By Hannah Ogwapiti
The tendency in the West is to see Africa as being congenitally corrupt, and being afflicted by a pathology of corruption, a pathology that is responsible for Africa’s familiar problems. To pathologize the problem of corruption in Africa is to supply fodder for racists and those who see nothing good in Africa, those who say Africans are by their nature prone to self-destruction and point to “endemic” corruption as an example.
To get away from this pathologized understanding and come to a better delineated, more specific, and thus more insightful understanding of corruption and its moral consequences in Africa, it is not helpful to cite all instances of everyday corruption (police checkpoint bribe-taking, petting extortion in a government office, airport shenanigans, and other petty, quotidian acts of corruption) in the same frame as big figure political corruption, or to lump all of them together. It is helpful to explain them as belonging to a single tapestry of corruption in Africa or as equally destructive to Africa’s development prospects.
The approach I favor and argue for is one that:
1. Recognizes that quotidian corruption and political corruption feed off of each other and coexist symbiotically. No need to belabor this.
2. Political corruption, by sheer volume and amounts involved, exacts a greater moral damage in Africa than quotidian corruption.
3. Political corruption (big ticket graft perpetrated by politicians and high level bureaucrats) is directly responsible for scuttling social and infrastructure projects like schools, hospitals, roads, electricity. It is therefore directly responsible for the death, poverty, and suffering of Africans. Quotidian corruption has at best an indirect culpability in these moral consequences.
4. Political corruption is responsible for the huge capital flight out of the country, the illicit export of money out of African economies. For the most part, the result of quotidian corruption is the transfer and re-transfer of money between individuals and nodes within the domestic economy.
Besides, I think that, when it comes to Africa, one should clear some space for how African conceptions of politics and the political economy of citizen expectation, client-patron relations, and normative obligations of African big manhood/womanhood allows and permits some use of state resources for informally meeting the needs of constituents. Because this kind of political expenditure is often unbudgeted and unaccounted, it is technically corruption. But if the amount is small (as opposed to frittering away or diverting for personal use an entire budget or parts thereof) and it is deployed to what Nigerians euphemistically call “empowerment” people do not mind and do not see it as corruption even though in the lexicon of modern governmentality it is graft. Even if they see it as graft, they may not see it as negative or destruction corruption in the same vein as other acts of corruption that benefit the corrupt individual and his/her family and friends.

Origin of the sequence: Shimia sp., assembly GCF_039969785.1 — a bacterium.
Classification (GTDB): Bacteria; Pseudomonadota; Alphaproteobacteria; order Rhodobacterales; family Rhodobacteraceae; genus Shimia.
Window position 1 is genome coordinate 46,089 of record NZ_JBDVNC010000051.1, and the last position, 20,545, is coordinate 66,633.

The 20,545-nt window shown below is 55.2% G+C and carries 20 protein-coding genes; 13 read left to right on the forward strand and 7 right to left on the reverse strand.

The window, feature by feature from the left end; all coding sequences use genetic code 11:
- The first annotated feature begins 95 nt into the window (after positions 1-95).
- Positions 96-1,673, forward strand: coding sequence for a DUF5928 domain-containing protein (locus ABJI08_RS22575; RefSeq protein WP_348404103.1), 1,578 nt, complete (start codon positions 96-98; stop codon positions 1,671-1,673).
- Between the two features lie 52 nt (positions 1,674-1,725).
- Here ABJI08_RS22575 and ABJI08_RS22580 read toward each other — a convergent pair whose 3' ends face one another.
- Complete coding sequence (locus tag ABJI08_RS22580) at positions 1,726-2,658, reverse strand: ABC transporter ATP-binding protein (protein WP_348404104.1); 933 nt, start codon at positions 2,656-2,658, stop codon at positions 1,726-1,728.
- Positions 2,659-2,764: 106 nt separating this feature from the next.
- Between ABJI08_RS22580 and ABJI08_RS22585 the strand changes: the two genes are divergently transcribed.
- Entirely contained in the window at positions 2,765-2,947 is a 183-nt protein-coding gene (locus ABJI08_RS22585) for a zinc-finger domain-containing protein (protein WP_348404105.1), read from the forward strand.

I think, for many Africans, political corruption occurs when a politician or high level bureaucrat inflates contracts, takes kickbacks, or diverts public funds to personal use. It is also a question of volume. A politician who uses the discretionary budgetary or extra budgetary powers of his office to allocate $50,000 to provide scholarships to youths in his constituency is technically corrupt since this falls outside his official remit, lacks oversight, and may not even have followed proper budgetary or bureaucratic procedure. But citizens in many African countries may not see this as corruption or at least may not see it as belonging in the same category of vice and graft as the case of a politician who embezzles $1 million from the schools or hospital budget and transfers it to a Swiss or Dubai bank.
In other words, Africans have a nuanced, complex understanding of and vocabulary for designating corruption. It is only fair that as scholars our language for talking about corruption in Africa displays some fidelity to this nuanced distinctions in Africans’ relationship with and understanding of corruption. We cannot use a Western frame to analyze corruption in Africa.